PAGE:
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FSA concern at absolute return fund labelling

Fund firms say the FSA is privately advising them against using the term “absolute return” when launching new funds as it creates the impression that growth is guaranteed.

OPM Fund Management chief investment officer Tony Yousefian was planning to launch a fund using the absolute return label, but says the FSA expressed concern over the term and he has opted for diversified target return instead.

Another big fund group has told Money Marketing that FSA concerns about the absolute return label have led it to consider renaming one of its funds.

Yousefian says: “The FSA has told people to steer clear of words like absolute return. When submissions are being made to launch a fund, that message comes back quite strongly.

“The term really is quite misleading and it needs to be qualified. I totally agree with the FSA that these things need to be much clearer and more defined.”

In May 2008, the Investment Management Association launched an absolute return sector which now contains 50 products. Morningstar data shows that six funds have lost money over the past year.

Absolute return funds have proved popular with retail investors since the financial crisis. The most popular are the Standard Life global absolute return strategies fund, now running £6.5bn of assets, and BlackRock’s £2.1bn UK absolute alpha fund. Most recent IMA statistics show gross retail absolute return fund sales of £407m for last November.

An IMA review of the absolute return sector, scheduled for April, will consider the name of the sector and possible sub-categorisations. In August, the IMA said funds not stating the aim to deliver an absolute return over a 12 month time frame in their fund literature could be kicked out of the sector.

Skerritt Consultants investment director Andy Merricks says: “The term absolute return has been a bit misleading when seen in context with some of the funds that go under that name. Absolute rubbish may have been more appropriate.”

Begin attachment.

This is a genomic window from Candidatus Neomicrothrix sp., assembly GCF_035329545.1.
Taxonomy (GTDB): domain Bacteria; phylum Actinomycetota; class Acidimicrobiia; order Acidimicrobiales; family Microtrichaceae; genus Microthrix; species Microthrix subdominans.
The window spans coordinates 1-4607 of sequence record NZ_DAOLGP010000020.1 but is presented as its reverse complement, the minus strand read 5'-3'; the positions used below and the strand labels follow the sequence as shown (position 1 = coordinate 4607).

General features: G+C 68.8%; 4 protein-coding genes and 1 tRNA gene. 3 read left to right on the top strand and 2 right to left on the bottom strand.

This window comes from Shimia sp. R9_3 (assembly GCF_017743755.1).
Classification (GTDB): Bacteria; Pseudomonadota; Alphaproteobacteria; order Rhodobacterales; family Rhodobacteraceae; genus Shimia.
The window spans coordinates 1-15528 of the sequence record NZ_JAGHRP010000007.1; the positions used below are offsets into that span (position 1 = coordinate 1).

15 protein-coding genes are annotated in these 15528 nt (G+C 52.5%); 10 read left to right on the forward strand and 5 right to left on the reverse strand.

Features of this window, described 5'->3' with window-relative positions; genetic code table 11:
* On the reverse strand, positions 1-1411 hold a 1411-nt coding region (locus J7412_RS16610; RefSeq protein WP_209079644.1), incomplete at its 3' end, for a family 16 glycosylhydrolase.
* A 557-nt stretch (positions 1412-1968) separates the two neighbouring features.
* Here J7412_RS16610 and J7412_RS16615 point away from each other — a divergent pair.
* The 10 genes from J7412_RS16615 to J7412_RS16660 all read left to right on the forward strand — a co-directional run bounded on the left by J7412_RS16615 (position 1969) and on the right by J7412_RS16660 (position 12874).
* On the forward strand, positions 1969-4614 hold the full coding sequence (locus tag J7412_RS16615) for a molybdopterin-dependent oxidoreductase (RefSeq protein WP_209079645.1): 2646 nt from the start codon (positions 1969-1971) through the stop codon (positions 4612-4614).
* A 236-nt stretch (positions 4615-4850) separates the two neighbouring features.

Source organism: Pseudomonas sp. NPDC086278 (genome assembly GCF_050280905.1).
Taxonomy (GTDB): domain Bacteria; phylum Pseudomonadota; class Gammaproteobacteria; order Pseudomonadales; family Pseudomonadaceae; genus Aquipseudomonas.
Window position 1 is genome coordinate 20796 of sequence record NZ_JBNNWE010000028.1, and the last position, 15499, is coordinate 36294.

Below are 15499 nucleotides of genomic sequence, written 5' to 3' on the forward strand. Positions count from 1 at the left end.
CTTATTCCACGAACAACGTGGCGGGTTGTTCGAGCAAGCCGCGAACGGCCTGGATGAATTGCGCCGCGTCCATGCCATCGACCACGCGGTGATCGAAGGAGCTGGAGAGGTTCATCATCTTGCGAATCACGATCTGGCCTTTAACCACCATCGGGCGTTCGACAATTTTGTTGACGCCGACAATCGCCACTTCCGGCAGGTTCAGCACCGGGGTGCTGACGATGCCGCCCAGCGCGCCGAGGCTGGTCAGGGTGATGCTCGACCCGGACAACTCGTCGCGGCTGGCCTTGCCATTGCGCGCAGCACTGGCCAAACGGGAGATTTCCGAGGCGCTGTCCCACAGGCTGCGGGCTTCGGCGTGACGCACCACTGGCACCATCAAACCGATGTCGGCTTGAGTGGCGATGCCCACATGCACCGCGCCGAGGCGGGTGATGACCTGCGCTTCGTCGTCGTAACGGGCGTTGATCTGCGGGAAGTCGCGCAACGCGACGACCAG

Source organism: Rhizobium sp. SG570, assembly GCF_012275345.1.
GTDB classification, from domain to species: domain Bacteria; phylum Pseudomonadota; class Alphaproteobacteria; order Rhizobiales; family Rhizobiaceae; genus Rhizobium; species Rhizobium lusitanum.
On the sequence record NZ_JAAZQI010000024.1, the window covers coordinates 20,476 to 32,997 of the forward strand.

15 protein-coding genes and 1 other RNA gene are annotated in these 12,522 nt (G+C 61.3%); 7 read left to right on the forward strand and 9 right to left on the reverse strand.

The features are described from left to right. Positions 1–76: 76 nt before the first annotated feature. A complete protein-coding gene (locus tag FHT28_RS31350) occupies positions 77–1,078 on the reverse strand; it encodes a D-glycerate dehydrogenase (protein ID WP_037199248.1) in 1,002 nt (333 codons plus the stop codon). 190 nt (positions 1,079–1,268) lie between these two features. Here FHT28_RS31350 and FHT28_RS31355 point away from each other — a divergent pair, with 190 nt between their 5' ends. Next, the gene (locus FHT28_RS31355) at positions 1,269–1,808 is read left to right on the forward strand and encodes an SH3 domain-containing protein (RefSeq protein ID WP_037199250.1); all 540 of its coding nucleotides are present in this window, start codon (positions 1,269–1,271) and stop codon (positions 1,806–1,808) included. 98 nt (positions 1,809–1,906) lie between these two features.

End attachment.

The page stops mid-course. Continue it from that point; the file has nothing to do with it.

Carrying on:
The FSA declined to comment on the issue.

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Comments

There are 7 comments at the moment, we would love to hear your opinion too.

  1. lyndon Heppolette 13th January 2011 at 8:55 am

    Whilst I agree that the absolute return moniker is misleading, is it really any different than a UK growth fund that doesnt grow?

  2. Indeed not, and a good point, its an indication of the funds objective at the end of the day, Growth, Income, Abs return (bearing in mind this is effectively the mantra of a hedge fund, which lets be honest is what this is)

    Clients are issued a prospectus and key features outlining this fact, which they should be reading!!!

    If we take this to ‘n’th’ degree what do we end up with?

    Blackrock Fund 1?
    L&G fund 386?

    Fund managers will be to scarred to provide any real idea of the funds objective in the title, surely meaning the communication of the fund then becomes complicated and un-clear??!

    More to think about on top of everything else

  3. I smell the prospect of a £3m report on and analysis of hedge funds being commissioned by the FSA so they can get a real handle on the issues involved. Hey guys ~ why not save the money and instead just read the article in a recent edition of Money Management? Or is that too simple and cost effective?

  4. Not more micro moaning by the FSA. As Julian says – another excuse to spend a few more millions!

    I’m proud to say I’ve been working with the very first investment managers in the UK who were talking about Absolute Returns active management & hedging strategies, alternative uncorrelated assets & the advantages of holding gold etc since 2003.

    One of their OEIC funds is still one of the top performers in the AR sector, despite being fairly cautiously managed.

    More to the point they are decent guys who I know & trust personally.

    I took the decision that client’s portfolios were better handled by the professionals where applicable rather than me or the life offices – long time since – Freeing me up to do the things I do best for clients.

    Unfortunately since then the whole world & his mate seem to have been jumping on the bandwagon of Absolute Return

    I make no apologies to the FSA for choosing this route & actually my clients are rather pleased I did!

  5. Alistair Cunningham 13th January 2011 at 11:53 am

    I’ve been banging this drum for some time as:
    a. Returns are by definition NOT absolute (i.e. positive) but also
    b. How do you value some of the highly complex investments they hold (e.g. Options) “a little bit more than they were yesterday” is not good enough!

  6. Our industry is riddled with misnomers.
    Many of the Bank Sales people call themselves Wealth Managers. This is unquestionably misleading as most laymen would assume that the wealth being managed is the customers….

  7. Absolute returns seems pretty accurate.After all the product provider is always guaranteed a return ,however much they lose for their clients.Investors only require a couple of things to make them happy,far lower charges and fabulous returns.Not a lot to ask don’t you think?

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